- Middle age adults with a healthier heart lived longer and healthier in their old age.
- Those who had normal weight, blood pressure, blood sugar and cholesterol levels lived for nearly 47 years without heart disease.
- Maintaining or adopting a heart-healthy lifestyle makes it more likely that you'll live longer and still be healthy as you grow old.
What is the reason to stay fit and healthy when we are young and when we can enjoy? There may be many but one major one is that, people with no major heart disease risk factors in middle age live longer and stay healthy far longer than others, according to a 40-year study reported in the American Heart Association's journal Circulation.
"Good cardiovascular health in middle age delays the onset of many types of disease so that people live longer and spend a much smaller proportion of their lives with chronic illness," said Norrina Allen, Ph.D., M.P.H., assistant professor of preventive medicine at Northwestern University Feinberg School of Medicine in Chicago.
‘No smoking, normal glucose, blood pressure and cholesterol levels and normal weight, during middle age, reduced the risk of heart disease in old age.’
In the first study to analyze the impact of cardiovascular health in middle age on the duration of illness later in life, researchers examined data from the Chicago Health Association study, which did initial health assessments in the late 1960s/early 1970s and has followed participants on an ongoing basis using Medicare health records.
Researchers determined how many participants had favorable factors: non-smokers, free of diabetes and normal weight, blood pressure, and cholesterol levels; versus those with elevated risk factors or high risk factors.
Among the 17,939 participants who reached age 65 without a chronic illness those with all favorable factors :
- Lived an average of 3.9 years longer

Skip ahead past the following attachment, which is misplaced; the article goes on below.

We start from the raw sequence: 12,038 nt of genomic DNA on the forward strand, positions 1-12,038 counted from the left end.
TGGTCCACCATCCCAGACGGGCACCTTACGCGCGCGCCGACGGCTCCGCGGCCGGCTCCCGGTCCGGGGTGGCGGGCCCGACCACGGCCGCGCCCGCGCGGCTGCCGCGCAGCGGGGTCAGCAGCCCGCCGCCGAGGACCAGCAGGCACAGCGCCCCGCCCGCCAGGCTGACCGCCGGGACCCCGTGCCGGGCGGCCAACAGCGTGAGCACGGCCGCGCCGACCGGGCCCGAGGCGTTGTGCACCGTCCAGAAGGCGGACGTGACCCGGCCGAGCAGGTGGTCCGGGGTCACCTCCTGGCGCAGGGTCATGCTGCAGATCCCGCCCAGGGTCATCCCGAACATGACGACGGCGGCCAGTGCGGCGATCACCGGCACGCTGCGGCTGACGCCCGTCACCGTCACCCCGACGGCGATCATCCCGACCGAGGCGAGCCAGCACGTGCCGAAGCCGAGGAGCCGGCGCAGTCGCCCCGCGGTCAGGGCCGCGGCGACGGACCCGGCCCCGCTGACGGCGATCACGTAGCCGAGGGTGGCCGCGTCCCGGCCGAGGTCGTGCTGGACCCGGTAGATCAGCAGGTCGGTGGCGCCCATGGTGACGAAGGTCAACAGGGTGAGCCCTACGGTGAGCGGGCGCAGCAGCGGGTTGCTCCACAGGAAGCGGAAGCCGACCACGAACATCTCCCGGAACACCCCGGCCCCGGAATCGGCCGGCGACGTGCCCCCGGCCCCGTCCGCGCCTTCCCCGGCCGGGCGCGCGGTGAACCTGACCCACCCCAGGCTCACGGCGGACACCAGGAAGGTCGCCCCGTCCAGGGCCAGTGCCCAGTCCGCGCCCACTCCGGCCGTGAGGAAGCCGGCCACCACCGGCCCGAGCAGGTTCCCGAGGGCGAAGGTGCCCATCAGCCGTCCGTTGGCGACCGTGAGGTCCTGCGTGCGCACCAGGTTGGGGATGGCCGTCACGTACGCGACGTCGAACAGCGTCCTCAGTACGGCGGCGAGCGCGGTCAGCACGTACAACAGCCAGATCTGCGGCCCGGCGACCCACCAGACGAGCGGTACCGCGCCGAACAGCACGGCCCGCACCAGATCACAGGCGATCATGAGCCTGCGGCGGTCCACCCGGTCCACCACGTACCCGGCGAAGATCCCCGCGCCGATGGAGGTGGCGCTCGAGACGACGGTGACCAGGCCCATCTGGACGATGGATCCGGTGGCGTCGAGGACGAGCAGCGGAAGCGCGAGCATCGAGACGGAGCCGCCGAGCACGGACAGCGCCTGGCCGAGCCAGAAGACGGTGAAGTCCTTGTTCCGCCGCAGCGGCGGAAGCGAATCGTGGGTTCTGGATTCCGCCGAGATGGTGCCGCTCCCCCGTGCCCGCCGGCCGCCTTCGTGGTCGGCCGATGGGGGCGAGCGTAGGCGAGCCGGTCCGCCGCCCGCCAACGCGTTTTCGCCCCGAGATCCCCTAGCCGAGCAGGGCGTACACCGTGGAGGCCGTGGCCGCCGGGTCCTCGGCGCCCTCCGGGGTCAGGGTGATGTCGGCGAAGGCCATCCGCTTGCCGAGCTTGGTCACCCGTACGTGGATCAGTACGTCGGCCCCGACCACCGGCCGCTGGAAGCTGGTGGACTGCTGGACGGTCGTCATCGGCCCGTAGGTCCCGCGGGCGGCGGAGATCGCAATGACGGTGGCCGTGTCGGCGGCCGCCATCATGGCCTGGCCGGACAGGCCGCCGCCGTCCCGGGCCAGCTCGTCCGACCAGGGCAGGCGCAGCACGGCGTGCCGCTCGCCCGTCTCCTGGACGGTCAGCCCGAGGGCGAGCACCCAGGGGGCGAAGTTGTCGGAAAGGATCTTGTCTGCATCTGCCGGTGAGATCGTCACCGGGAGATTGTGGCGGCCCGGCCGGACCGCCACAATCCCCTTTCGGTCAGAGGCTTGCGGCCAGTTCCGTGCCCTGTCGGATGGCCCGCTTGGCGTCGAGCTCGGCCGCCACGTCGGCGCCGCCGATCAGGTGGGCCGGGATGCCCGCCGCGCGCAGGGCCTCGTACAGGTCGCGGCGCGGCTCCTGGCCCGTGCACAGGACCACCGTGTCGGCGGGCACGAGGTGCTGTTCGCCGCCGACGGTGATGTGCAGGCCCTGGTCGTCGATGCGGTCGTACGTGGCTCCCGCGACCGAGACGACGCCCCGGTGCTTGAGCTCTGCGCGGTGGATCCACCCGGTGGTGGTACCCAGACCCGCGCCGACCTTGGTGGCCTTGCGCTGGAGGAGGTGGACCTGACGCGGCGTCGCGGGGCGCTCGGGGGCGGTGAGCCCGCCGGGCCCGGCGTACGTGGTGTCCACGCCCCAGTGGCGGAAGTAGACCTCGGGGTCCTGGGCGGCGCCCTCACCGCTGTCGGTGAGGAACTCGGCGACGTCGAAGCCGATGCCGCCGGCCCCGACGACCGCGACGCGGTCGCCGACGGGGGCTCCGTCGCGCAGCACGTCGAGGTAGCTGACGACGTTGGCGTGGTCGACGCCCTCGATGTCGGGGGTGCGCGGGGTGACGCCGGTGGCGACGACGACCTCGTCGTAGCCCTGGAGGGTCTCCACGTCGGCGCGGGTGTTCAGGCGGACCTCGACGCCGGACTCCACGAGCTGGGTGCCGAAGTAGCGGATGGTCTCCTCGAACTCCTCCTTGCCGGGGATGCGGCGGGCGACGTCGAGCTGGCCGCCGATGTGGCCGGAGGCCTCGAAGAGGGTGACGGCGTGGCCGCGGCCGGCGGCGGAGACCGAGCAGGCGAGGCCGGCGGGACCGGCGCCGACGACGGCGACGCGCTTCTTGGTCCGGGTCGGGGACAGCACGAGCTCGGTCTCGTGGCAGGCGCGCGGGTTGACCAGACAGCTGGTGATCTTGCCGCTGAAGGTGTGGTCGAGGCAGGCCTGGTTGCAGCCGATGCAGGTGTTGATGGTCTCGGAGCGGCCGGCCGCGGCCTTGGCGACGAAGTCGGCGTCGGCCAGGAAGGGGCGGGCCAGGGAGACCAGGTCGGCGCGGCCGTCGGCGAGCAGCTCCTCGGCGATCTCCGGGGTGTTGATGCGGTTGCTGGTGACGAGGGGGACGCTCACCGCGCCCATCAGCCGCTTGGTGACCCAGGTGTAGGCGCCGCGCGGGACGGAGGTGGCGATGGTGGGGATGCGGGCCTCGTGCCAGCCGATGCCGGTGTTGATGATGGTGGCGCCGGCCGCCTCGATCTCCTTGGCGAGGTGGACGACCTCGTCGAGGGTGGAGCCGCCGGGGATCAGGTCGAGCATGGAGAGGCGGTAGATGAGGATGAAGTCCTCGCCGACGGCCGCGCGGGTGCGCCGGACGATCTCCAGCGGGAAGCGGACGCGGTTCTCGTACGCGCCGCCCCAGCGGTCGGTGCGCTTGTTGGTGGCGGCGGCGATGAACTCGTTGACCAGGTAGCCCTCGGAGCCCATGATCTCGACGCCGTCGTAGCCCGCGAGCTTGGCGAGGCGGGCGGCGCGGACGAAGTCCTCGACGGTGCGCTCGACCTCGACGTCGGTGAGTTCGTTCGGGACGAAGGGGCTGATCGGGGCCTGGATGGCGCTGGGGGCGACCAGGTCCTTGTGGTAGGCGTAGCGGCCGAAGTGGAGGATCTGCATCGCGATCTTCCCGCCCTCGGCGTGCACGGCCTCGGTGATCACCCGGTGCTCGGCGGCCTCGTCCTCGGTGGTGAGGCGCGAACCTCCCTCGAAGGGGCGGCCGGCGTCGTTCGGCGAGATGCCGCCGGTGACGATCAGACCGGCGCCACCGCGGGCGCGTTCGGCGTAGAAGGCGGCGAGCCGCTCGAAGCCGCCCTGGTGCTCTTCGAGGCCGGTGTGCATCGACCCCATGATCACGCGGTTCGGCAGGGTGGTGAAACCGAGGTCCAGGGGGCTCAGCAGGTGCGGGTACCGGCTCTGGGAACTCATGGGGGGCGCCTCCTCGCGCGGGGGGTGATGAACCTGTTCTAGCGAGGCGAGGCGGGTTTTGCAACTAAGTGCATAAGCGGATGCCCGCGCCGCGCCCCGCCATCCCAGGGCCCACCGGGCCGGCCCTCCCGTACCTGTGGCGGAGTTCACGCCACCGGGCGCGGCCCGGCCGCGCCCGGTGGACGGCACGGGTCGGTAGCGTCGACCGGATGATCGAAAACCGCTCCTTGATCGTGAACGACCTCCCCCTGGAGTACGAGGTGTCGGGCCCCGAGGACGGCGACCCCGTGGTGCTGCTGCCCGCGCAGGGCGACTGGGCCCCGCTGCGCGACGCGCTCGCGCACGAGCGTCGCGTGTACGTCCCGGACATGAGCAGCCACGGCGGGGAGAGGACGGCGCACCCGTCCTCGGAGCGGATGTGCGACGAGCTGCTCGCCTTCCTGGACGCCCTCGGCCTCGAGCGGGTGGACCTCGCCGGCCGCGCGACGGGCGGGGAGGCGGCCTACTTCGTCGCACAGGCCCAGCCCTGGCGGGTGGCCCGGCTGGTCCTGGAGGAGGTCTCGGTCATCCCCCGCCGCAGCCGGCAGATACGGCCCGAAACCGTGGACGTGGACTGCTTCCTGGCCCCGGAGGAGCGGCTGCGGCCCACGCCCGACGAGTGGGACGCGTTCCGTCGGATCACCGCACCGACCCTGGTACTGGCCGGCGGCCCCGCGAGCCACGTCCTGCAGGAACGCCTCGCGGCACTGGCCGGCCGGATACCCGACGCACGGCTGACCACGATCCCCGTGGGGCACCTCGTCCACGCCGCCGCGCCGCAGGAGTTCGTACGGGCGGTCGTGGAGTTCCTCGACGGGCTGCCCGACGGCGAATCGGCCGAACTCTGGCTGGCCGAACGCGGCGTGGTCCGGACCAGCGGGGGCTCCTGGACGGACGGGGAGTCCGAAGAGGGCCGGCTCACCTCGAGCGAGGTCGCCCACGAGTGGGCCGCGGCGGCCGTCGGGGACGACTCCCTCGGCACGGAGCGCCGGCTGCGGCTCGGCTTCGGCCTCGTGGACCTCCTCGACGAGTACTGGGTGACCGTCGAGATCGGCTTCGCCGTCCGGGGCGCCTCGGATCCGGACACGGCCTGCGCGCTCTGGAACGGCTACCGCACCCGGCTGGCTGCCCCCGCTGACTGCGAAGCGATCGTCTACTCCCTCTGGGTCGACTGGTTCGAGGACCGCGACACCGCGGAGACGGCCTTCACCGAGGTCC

- Survived 4.5 years longer before developing a chronic illness
- Spent 22 percent fewer of their senior years with a chronic illness
- Saved almost $18,000 in Medicare costs
"Health professionals need to let young adults know that maintaining or adopting a heart-healthy lifestyle makes it more likely that you'll live longer and still be healthy enough to do the things you love to do when you're older," Allen said.
Looking solely at heart disease in 18,714 participants who reached age 65 without having a heart attack, stroke or congestive heart failure, those with all favorable risk factors
lived 6.9 years longer without heart disease and spent 46.5 percent fewer of their senior years with heart disease.
Allen noted that at the start of the study, when their average age was 44, only 5.6 percent of participants had all favorable factors.
That data is even more grim than a 2011-2012 national survey suggesting only 8.9 percent of U.S. adults age 40-59 had five or more "ideal" health factors, according to The American Heart Association's Heart Disease and Stroke Statistics -- 2017 Update.
"We need to think about cardiovascular health at all stages of life," she said. "The small proportion of participants with favorable levels in their 40s is a call for all of us to maintain or adopt healthy lifestyles earlier in life. But risk factors and their effects accumulate over time, so even if you have risks it's never too late to reduce their impact on your later health by exercising, eating right, and treating your high blood pressure, cholesterol and diabetes."
- Norrina Allen et al., Favorable Cardiovascular Health, Compression of Morbidity, and Healthcare Costs, Circulation (2017)